Real estate became a hot career choice during the pandemic, but will it continue?

Real estate became a hot career choice during the pandemic, but will it continue?

Roger Pettingell Sarasota Real Estate

While many industries underwent uncertainty and disruption in response to
the COVID-19 pandemic, residential real estate became a magnet for people
hoping to change their fortunes over the past few years.

It’s not hard to understand why working as a real estate agent became so
appealing. The housing market took off in 2020, buoyed by low interest
rates generating intense buyer demand and home scarcity creating a market
that promised rising commissions for agents as the

median home sale price

climbed by double digits.

New data from the

National Association of Realtors

backs up just how popular real estate became as a career path. The
organization’s growth expanded from 43,920 new members in 2019 to 55,533 in
2020, a 26% annual increase in new membership.

But the real leap forward came last year, when the NAR saw its member ranks
grow by 100,876 — good for an 82% increase in the number of people entering
the field. By the end of 2021, there were 1.56 million NAR members.

One of the reasons real estate attracted so many newcomers is that a large
number of U.S. workers were displaced from their jobs in 2020. There are
some hurdles to clear to begin practicing as a real estate agent, but the
barriers to entry are relatively low and the job offers a level of personal
flexibility that few others do.

The field was especially welcoming to women and people of color over the
last two years.

“The real estate industry attracted new entrants who were increasingly more
racially diverse and more likely to be women,” said Jessica Lautz, NAR’s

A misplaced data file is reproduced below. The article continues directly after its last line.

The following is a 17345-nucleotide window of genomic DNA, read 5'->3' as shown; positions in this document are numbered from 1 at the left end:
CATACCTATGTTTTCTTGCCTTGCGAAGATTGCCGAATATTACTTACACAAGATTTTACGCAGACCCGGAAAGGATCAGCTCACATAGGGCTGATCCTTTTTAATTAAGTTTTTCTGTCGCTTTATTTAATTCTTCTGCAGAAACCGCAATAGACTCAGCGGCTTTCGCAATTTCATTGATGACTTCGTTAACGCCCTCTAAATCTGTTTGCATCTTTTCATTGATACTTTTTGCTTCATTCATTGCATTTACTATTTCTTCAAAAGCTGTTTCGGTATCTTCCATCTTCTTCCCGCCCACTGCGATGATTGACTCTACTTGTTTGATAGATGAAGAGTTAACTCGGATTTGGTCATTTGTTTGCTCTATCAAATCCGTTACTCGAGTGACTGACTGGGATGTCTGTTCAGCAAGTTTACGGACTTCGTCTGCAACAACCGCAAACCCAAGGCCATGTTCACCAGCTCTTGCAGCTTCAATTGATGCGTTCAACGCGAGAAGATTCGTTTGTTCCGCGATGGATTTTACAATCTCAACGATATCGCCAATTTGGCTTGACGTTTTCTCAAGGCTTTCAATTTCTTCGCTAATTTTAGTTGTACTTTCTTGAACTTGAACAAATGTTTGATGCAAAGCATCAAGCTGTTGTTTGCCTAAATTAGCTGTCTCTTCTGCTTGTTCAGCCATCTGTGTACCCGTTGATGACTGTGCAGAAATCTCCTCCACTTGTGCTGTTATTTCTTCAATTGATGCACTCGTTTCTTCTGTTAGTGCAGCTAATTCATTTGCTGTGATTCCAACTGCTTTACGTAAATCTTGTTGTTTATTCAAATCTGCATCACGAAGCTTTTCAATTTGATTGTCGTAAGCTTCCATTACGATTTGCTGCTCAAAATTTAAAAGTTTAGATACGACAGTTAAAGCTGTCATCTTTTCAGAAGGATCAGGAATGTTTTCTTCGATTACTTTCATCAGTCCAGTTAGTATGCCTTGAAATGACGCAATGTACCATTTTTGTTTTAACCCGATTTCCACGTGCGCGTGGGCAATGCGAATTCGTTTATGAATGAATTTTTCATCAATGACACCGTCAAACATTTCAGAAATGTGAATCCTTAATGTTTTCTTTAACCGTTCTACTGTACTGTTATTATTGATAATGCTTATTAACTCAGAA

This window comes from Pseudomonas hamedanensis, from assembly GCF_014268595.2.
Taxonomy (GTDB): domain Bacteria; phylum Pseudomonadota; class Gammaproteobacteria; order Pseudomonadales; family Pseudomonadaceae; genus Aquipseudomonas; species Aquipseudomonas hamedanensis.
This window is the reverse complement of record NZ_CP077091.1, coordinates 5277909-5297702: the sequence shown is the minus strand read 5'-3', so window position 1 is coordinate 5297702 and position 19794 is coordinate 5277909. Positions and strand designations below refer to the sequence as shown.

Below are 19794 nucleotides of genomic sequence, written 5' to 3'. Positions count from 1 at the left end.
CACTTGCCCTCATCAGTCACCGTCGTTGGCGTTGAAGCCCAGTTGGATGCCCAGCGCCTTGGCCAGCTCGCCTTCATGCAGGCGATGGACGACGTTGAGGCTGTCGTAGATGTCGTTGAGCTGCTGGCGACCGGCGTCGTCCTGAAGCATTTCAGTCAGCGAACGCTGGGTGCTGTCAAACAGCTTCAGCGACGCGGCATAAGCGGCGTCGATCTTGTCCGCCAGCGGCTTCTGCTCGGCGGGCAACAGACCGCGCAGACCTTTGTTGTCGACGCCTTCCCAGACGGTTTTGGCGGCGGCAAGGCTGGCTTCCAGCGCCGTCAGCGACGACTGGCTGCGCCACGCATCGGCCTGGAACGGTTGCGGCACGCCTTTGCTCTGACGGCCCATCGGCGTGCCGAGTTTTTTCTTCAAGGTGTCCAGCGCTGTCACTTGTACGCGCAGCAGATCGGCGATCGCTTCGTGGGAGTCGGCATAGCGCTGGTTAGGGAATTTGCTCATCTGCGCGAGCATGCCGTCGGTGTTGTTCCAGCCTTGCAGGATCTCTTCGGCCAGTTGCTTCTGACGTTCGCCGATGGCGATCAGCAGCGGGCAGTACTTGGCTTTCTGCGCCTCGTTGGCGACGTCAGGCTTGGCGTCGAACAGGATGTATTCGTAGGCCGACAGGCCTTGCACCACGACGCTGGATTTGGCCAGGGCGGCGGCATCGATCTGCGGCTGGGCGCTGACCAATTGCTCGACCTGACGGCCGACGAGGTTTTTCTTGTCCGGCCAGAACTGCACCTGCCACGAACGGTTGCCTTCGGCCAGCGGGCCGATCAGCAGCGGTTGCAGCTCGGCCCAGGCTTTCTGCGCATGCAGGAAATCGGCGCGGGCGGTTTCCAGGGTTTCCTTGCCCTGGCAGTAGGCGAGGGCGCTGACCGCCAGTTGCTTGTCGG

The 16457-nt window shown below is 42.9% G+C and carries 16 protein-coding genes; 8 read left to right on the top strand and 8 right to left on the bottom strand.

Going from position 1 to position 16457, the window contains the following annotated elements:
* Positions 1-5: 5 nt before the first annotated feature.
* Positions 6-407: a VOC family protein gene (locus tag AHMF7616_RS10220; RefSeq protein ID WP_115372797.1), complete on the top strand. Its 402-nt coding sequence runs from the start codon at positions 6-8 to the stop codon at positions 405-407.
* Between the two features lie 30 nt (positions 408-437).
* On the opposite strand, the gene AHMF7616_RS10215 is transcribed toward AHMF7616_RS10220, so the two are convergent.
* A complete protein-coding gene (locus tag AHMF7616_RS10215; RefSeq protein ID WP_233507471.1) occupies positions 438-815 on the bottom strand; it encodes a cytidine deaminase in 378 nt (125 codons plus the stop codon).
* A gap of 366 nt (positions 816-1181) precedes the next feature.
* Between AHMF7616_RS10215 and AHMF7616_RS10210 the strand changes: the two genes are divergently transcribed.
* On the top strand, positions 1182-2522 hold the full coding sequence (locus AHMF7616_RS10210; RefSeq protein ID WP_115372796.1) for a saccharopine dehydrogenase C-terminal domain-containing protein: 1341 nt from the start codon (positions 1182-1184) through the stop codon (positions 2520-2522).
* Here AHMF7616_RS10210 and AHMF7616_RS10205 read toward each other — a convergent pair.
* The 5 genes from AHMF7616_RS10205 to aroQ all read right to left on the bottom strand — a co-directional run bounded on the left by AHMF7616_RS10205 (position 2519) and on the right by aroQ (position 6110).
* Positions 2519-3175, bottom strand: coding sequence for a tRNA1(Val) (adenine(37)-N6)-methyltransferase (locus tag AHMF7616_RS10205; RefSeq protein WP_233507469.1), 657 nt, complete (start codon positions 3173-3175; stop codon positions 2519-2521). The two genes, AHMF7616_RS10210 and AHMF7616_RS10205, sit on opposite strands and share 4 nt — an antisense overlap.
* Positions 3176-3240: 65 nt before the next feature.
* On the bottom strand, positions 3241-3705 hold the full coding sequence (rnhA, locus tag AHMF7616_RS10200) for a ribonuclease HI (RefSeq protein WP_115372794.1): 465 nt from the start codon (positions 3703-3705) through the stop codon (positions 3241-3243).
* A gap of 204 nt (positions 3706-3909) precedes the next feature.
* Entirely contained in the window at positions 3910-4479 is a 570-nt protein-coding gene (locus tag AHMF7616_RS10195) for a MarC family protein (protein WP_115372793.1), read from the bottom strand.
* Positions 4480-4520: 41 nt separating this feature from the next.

vice president of demographics and behavioral insights. “The dynamic nature
of real estate encourages varying business models, firm relationships, and
business activity.”

The state of the housing market in 2022 is no longer what it was earlier in
the pandemic. Global economic pressures driving inflation in the U.S. have
compelled the

Federal Reserve

to raise interest rates, which has made a home mortgage unaffordable for a
large group of would-be buyers in the U.S.

It may be true that home prices have not yet slowed down in many U.S.
markets, but opportunities to capitalize as a new real estate agent may not
be as plentiful for the foreseeable future.

The NAR’s data shows that the median gross income of realtors rose to
$54,300 by the end of last year, up from $43,300 in 2020. Those with two or
fewer years of experience had a gross median income of just $8,800, up only
slightly from $8,500.

It’s certainly true that many people moonlight as real estate agents to
earn some additional income next to another job. Others who are unable to
work full-time may pursue real estate to contribute to a household in a way
that satisfies a tight schedule.

But most of the income gains made in the field during this pandemic period
came among established professionals. Among those with 16 or more years of
experience, the median gross income rose to $85,000 by the end of 2021 from
$75,000 in 2020.

Given the scarcity of homes in the U.S. right now, it’s fitting that three
out of five realtors surveyed by NAR said that inventory was the main
barrier to clients buying homes. Scarcity limits the potential earnings of
many realtors — even if home prices have gone up considerably. What’s held
things together for realtors is the presence of such high demand.

With mortgage rates now more than double what they were at the start of the
year, there’s reason for some trepidation about entering the field right
now. If buyer demand starts to wane and inventory doesn’t increase, there
will be fewer clients and still a low number of homes.

Growth in the profession may slow down from the past few years, but it’s
still a good time for a person who’s interested in the field to get his or
her feet wet. Within a few years, a strong base of experience could
position these agents for success when the market forecast becomes more
favorable again.


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